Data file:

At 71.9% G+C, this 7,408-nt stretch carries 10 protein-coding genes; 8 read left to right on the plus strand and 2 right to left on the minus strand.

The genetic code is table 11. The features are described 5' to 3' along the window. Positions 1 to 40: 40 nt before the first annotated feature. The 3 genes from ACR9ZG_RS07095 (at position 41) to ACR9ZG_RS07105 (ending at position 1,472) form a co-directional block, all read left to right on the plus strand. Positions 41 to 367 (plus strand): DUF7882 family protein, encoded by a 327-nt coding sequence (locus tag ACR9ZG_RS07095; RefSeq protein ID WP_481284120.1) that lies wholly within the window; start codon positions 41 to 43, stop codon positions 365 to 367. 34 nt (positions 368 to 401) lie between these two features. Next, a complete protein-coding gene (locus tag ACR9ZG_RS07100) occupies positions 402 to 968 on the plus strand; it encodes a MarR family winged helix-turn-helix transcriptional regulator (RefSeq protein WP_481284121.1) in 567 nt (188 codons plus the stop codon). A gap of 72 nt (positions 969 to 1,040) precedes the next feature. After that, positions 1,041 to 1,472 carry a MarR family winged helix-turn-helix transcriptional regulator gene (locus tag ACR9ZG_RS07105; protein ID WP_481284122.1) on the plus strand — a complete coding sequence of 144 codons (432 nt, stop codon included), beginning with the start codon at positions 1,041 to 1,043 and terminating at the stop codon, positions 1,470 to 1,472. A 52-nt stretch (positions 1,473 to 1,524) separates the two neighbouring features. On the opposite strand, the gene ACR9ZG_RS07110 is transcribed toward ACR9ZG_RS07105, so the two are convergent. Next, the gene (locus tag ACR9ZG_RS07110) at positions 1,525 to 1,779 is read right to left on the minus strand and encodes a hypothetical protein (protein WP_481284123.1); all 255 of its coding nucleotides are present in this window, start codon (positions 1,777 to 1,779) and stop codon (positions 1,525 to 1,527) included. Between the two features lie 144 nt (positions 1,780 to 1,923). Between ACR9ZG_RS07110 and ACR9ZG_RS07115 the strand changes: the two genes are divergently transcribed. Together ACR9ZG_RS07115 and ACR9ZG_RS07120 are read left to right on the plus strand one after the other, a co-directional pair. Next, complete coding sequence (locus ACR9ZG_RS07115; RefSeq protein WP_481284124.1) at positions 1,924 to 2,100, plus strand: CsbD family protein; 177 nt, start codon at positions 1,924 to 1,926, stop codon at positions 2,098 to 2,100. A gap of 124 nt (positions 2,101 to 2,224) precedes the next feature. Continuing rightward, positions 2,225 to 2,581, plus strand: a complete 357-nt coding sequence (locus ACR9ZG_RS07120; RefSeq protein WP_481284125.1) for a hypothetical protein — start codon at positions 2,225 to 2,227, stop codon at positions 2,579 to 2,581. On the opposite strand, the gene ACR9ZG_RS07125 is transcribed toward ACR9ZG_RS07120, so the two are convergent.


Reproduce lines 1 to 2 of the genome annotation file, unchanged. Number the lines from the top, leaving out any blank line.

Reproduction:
At 71.9% G+C, this 7,408-nt stretch carries 10 protein-coding genes; 8 read left to right on the plus strand and 2 right to left on the minus strand.

The genetic code is table 11. The features are described 5' to 3' along the window. Positions 1 to 40: 40 nt before the first annotated feature. The 3 genes from ACR9ZG_RS07095 (at position 41) to ACR9ZG_RS07105 (ending at position 1,472) form a co-directional block, all read left to right on the plus strand. Positions 41 to 367 (plus strand): DUF7882 family protein, encoded by a 327-nt coding sequence (locus tag ACR9ZG_RS07095; RefSeq protein ID WP_481284120.1) that lies wholly within the window; start codon positions 41 to 43, stop codon positions 365 to 367. 34 nt (positions 368 to 401) lie between these two features. Next, a complete protein-coding gene (locus tag ACR9ZG_RS07100) occupies positions 402 to 968 on the plus strand; it encodes a MarR family winged helix-turn-helix transcriptional regulator (RefSeq protein WP_481284121.1) in 567 nt (188 codons plus the stop codon). A gap of 72 nt (positions 969 to 1,040) precedes the next feature. After that, positions 1,041 to 1,472 carry a MarR family winged helix-turn-helix transcriptional regulator gene (locus tag ACR9ZG_RS07105; protein ID WP_481284122.1) on the plus strand — a complete coding sequence of 144 codons (432 nt, stop codon included), beginning with the start codon at positions 1,041 to 1,043 and terminating at the stop codon, positions 1,470 to 1,472. A 52-nt stretch (positions 1,473 to 1,524) separates the two neighbouring features. On the opposite strand, the gene ACR9ZG_RS07110 is transcribed toward ACR9ZG_RS07105, so the two are convergent. Next, the gene (locus tag ACR9ZG_RS07110) at positions 1,525 to 1,779 is read right to left on the minus strand and encodes a hypothetical protein (protein WP_481284123.1); all 255 of its coding nucleotides are present in this window, start codon (positions 1,777 to 1,779) and stop codon (positions 1,525 to 1,527) included. Between the two features lie 144 nt (positions 1,780 to 1,923). Between ACR9ZG_RS07110 and ACR9ZG_RS07115 the strand changes: the two genes are divergently transcribed. Together ACR9ZG_RS07115 and ACR9ZG_RS07120 are read left to right on the plus strand one after the other, a co-directional pair. Next, complete coding sequence (locus ACR9ZG_RS07115; RefSeq protein WP_481284124.1) at positions 1,924 to 2,100, plus strand: CsbD family protein; 177 nt, start codon at positions 1,924 to 1,926, stop codon at positions 2,098 to 2,100. A gap of 124 nt (positions 2,101 to 2,224) precedes the next feature. Continuing rightward, positions 2,225 to 2,581, plus strand: a complete 357-nt coding sequence (locus ACR9ZG_RS07120; RefSeq protein WP_481284125.1) for a hypothetical protein — start codon at positions 2,225 to 2,227, stop codon at positions 2,579 to 2,581. On the opposite strand, the gene ACR9ZG_RS07125 is transcribed toward ACR9ZG_RS07120, so the two are convergent.